The other issue is that a nutritional panel can tell you how much sugar is in the food. But that amount is the total sugar – you don’t know how much is naturally in the food and how much is added. For example, dried fruit and milk have naturally occurring sugars.
A good rule of thumb is to avoid any products where sugar is listed in the first 3-4 ingredients. The ingredient list is in order of quantity, so the first ingredient makes up the greatest percentage of the food. If sugar is listed in the first few ingredients, it contains a lot of sugar. But if it’s listed in the last couple of ingredients, there is only a small amount added.
#4 – Vegetable Oils
Vegetable oils such as sunflower, safflower, corn, soy, canola and general ‘vegetable oil’ sound healthy. But these oils can actually promote inflammation in the body.
Many of the chronic health conditions I see in children such as eczema, asthma, autism, ADHD and allergies all have an inflammatory component. So consuming vegetable oils can exacerbate their symptoms.
Why are vegetable oils harmful? They are highly processed, but they are also high in omega-6 fatty acids. Omega-6 is an essential nutrient, but we consume too much of it in the Western diet. It is supposed to be balanced with omega-3s with a 1:1 ratio, but the current ratio is close to 20:1. One way to correct this ratio is to reduce the use of vegetable oils.
Using alternative oils in the kitchen is one way to reduce vegetable oil intake. You can switch for olive oil, coconut oil and ghee (clarified butter). I also like using macadamia oil for baking.
But many processed foods contain vegetable oils because they are cheap and increase the shelf life. When reading food labels, you want to look for the products that don’t use vegetable oils.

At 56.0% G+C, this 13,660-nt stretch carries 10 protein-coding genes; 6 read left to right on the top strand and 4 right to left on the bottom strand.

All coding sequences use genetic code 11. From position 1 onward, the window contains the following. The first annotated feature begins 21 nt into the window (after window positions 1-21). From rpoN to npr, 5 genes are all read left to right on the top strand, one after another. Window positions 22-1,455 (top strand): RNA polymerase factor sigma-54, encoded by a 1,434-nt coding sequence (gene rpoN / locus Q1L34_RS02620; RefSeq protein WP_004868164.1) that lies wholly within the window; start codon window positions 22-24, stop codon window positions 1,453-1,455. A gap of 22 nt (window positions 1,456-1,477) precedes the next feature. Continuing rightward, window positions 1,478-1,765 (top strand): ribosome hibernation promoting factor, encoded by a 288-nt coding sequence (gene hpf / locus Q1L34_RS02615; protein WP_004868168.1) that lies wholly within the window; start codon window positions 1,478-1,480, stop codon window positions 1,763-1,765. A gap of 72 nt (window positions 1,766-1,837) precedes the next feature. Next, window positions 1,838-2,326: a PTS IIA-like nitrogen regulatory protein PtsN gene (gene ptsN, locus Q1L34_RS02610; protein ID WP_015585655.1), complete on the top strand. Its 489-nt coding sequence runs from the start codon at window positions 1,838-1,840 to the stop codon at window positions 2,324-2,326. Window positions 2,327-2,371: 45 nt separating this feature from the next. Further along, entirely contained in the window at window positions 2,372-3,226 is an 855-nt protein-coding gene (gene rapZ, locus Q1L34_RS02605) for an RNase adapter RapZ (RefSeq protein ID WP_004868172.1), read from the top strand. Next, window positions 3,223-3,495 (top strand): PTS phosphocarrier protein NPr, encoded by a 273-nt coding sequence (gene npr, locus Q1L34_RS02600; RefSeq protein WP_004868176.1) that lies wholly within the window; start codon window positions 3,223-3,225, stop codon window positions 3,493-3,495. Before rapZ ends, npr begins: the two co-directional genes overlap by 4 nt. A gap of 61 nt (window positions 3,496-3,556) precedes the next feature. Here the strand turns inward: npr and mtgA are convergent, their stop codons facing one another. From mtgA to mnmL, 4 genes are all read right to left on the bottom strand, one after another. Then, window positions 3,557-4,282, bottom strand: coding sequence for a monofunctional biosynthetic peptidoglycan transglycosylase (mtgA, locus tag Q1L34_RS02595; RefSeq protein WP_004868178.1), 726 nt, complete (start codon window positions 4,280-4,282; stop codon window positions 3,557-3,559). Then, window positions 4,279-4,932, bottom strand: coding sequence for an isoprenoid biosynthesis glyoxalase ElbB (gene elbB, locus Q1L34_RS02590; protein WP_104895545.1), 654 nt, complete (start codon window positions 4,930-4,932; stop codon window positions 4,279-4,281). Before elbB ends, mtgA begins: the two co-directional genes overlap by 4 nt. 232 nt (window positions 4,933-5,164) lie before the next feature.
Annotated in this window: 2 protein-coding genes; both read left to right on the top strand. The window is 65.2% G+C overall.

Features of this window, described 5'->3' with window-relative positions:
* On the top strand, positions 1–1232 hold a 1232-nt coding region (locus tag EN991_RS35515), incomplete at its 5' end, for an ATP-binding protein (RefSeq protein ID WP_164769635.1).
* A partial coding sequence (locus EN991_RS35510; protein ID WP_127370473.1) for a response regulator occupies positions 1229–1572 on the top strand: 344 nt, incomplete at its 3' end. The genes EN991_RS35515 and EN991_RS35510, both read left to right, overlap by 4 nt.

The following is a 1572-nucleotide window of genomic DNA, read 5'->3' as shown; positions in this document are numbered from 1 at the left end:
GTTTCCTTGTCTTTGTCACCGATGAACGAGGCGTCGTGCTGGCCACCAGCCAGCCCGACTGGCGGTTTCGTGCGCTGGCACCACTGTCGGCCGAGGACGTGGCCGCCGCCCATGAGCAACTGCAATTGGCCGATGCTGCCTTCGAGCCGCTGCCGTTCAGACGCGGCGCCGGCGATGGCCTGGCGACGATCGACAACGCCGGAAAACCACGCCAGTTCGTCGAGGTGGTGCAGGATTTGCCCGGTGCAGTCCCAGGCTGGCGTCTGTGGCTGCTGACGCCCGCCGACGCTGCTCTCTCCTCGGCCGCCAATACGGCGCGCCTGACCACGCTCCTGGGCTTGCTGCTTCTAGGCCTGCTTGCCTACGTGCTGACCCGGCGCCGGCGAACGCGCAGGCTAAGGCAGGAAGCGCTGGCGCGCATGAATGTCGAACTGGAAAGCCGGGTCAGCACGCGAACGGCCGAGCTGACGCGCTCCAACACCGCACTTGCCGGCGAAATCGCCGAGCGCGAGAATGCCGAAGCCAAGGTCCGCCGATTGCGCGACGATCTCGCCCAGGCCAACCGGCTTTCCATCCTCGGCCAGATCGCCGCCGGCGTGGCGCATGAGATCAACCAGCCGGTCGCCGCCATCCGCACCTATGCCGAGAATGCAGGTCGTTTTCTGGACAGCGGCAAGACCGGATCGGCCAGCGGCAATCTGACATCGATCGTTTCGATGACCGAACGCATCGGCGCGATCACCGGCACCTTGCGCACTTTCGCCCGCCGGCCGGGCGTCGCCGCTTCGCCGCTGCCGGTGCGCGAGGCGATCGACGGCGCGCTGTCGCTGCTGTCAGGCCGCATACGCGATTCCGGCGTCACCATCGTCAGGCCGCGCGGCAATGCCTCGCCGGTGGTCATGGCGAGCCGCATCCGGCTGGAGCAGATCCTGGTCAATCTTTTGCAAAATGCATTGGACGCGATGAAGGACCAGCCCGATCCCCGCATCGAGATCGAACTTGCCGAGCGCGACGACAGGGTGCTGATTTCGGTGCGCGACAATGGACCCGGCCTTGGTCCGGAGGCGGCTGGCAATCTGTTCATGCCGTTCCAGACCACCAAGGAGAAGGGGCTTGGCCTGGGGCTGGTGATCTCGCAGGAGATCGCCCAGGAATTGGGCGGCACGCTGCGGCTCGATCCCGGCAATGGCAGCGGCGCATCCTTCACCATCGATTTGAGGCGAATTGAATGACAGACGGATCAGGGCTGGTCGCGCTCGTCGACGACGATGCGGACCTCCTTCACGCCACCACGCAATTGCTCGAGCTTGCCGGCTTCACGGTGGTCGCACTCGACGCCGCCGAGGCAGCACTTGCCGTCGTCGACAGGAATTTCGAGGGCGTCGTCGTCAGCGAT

This is really hard – nearly everything in the supermarket has vegetable oil! Bread, wraps and crackers are particularly difficult to find vegetable oil-free options.
For wraps, the only option I have found is the Mountain Bread Wraps. For crackers, you can go for Cruskits, Ryvitas and the big rice cakes. When it comes to bread, I have to buy it from the farmers market, because I’m yet to find a supermarket option.
#5 – Fortified & Enriched Food Products
Fortified and enriched foods might sound like a good thing. We know that our kids need plenty of nutrition to grow up healthy and happy. But there is a good reason for this being on my ‘avoid’ list!
The problem with these foods is that these are highly processed, and the nutrients that are added back in are replacing those that are lost during processing. Think about the types of foods that are fortified – cereals with iron, juice with vitamin C, margarine with vitamin D. All of these foods would have those nutrients before they were processed.
For example, take a fortified flour. The bran and germ, where the fibre and nutrients are found, are removed. This gives the flour a finer texture and longer shelf life. But it is also highly refined and can spike blood sugar levels. The manufacturers add back in synthetic vitamins and minerals to make it look like a healthier alternative.
Another problem is that there can be too much of a good thing. A report showed that half of kids under 9 were getting too much of certain nutrients because of these fortified foods. Unlike wholefoods, the added nutrients are not balanced out.
But food marketers know that nutrients will sell products. They play on us as parents to want the best for our child’s health. But these fortified foods are no substitute for a wholefood-based diet. So I recommend avoiding them whenever possible.
Reading food labels is time-consuming. But the easiest way to avoid these 5 ingredients is to focus on wholefoods! Find out how you can add more wholefoods into your child’s diet with my ebook, 8 Essential Wholefood For Kids.